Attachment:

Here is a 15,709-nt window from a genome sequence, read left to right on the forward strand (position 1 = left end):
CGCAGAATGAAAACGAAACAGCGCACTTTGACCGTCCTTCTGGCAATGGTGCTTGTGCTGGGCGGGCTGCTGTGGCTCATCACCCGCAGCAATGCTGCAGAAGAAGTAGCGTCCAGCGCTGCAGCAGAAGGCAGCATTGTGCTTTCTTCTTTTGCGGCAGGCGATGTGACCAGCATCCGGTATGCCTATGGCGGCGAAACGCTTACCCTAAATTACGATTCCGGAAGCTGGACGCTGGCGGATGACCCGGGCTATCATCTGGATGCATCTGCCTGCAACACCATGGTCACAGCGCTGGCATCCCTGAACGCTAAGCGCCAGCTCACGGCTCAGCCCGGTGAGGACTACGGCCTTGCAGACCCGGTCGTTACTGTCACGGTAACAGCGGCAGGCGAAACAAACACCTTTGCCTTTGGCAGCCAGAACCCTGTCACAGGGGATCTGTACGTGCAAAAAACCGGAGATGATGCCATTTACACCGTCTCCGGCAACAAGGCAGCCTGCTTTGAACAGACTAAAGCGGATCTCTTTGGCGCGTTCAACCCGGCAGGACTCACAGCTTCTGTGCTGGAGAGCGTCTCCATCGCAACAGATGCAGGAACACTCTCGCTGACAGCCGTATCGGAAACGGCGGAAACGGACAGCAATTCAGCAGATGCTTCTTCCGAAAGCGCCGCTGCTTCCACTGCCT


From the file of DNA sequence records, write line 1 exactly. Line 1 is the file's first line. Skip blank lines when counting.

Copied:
Here is a 15,709-nt window from a genome sequence, read left to right on the forward strand (position 1 = left end):